Two Baylor hospitals are the top U.S. centers for a clinical trial that potentially could yield a method to tame uncontrolled high blood pressure—without medication.
Medtronic is testing a minimally invasive procedure called renal denervation in what it calls the Symplicity trial.
One of the body’s primary methods for controlling blood pressure involves the sympathetic nervous system. The system includes the major organs that are responsible for regulating blood pressure: the brain, the heart, the kidney and the blood vessels themselves.
One key player in long-term blood pressure regulation is the kidney. Renal nerves communicate information between the brain and kidneys. In people with hypertension, the renal nerves often are hyperactive, which raises blood pressure and contributes to heart, kidney and blood vessel damage.
Renal denervation involves inserting a tube in the groin and placing the device in the artery leading to the kidney. The device produces heat by radio frequency to disrupt nerve communication between the brain and kidneys. Multiple treatments are performed in each artery to disrupt the hyperactive nerves.
The trial, now in its third phase, includes more than 500 patients at up to 90 U.S. hospitals. The two Baylor sites—The Heart Hospital Baylor Plano and Baylor Heart and Vascular Hospital Dallas—are No. 1 and 2 respectively among the third-phase hospitals in number of enrolled patients.
David Brown, MD, principal investigator at the Plano facility, said the study is a randomized, controlled double-blinded trial, meaning neither the patients nor the investigators know which patients received the procedure. He said half of the patients receive a “sham treatment” that does not disrupt the nerves. After six months, those that did not receive the procedure have the ability to “cross-over,” or receive the treatment.
Brown called hypertension is a “silent killer” because it does not have symptoms. He said about 1 billion worldwide have high blood pressure, and that is expected to rise to 1.6 billion in a decade. Of those, he said about one-third is untreated, one-third is treated and controlled, and one-third is treated by poorly controlled by medication. The clinical trial is aimed at the last group.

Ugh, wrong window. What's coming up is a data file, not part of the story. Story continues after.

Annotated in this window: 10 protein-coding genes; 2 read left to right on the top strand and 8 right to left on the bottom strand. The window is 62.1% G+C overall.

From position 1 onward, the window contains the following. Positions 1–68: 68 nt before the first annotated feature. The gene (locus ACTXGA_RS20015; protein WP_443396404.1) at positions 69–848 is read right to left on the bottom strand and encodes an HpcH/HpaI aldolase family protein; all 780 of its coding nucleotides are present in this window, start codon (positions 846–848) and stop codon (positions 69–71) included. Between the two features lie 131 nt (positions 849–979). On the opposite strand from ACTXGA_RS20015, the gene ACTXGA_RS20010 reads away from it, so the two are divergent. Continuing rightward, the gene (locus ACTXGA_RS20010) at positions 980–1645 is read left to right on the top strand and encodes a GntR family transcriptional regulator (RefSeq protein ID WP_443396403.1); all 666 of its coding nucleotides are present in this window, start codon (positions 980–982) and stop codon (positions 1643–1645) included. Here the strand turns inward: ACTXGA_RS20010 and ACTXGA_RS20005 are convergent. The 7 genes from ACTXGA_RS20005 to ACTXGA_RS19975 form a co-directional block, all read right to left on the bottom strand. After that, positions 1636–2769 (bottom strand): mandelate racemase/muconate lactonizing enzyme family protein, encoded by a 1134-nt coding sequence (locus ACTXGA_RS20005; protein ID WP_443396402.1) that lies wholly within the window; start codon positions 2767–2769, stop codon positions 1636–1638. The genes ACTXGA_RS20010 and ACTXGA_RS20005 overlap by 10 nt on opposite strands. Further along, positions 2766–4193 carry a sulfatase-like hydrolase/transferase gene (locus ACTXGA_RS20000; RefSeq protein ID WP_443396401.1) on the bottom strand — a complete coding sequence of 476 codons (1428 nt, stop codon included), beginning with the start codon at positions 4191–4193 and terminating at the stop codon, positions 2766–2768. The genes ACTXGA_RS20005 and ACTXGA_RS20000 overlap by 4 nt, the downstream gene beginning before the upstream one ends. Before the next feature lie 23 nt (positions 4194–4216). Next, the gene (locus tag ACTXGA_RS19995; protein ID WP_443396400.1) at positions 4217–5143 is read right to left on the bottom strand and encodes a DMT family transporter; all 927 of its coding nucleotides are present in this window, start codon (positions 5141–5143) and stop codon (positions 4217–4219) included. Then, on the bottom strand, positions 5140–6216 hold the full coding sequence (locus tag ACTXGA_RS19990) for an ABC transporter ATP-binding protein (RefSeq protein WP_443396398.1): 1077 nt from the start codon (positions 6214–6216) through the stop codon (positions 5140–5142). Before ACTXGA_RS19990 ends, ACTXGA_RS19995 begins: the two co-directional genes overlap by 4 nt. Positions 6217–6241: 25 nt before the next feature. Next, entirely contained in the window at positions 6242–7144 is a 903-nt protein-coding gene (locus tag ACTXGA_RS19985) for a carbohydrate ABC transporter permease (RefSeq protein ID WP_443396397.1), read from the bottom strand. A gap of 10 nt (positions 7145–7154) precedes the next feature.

Brown said physicians try to keep patients below a systolic blood pressure reading of 140. He said patients double their risk of dying of cardiovascular disease for every 20-millimeter increase in mercury. On the other hand, every 2 millimeter decrease lowers the risk of stroke by 10 percent and cardiovascular disease by 7 percent.
Brown said the trial participation requirements were that patients have average systolic readings of at least 160 and taking maximum doses of at least three hypertension medications. He said about one-third of the trial enrollees have systolic readings of more than 180. He said the Baylor sites will continue to enroll participants for at least another year.
James Choi, MD, the principal investigator at the Dallas facility, said about 5 percent of U.S. adults initially would have qualified for the study. However, once physicians put those patients on maximum medication dosages, about half get their blood pressure under control.
Choi said Baylor is attracting enrollees from as far away as Amarillo and Tulsa, Okla.
The first two phases of the trial have shown promising results, with average reductions of about 30 millimeters that have been maintained over three years.
Choi used a cell-phone analogy in describing how the procedure seeks to turn the sympathetic nervous system “from a 4G network into a 1G network. You can’t obliterate central body functions completely.”
Brown said, if successful, renal denervation could represent “a paradigm shift in treating hypertension. It could be a one-time treatment to replace all those expensive medicines.”
Choi said Medtronic, which has more than a dozen competitors seeking to do similar procedures, likely would fund secondary studies to expand the criteria for wider use if the current trial succeeds.
“How about all those 35 year olds (with hypertension) who were destined to take pills for the rest of their lives? This is exciting stuff,” he said.
Steve Jacob is editor of D Healthcare Daily and author of Health Care in 2020: Where Uncertain Reform, Bad Habits, Too Few Doctors and Skyrocketing Costs Are Taking Us. He can be reached at firstname.lastname@example.org.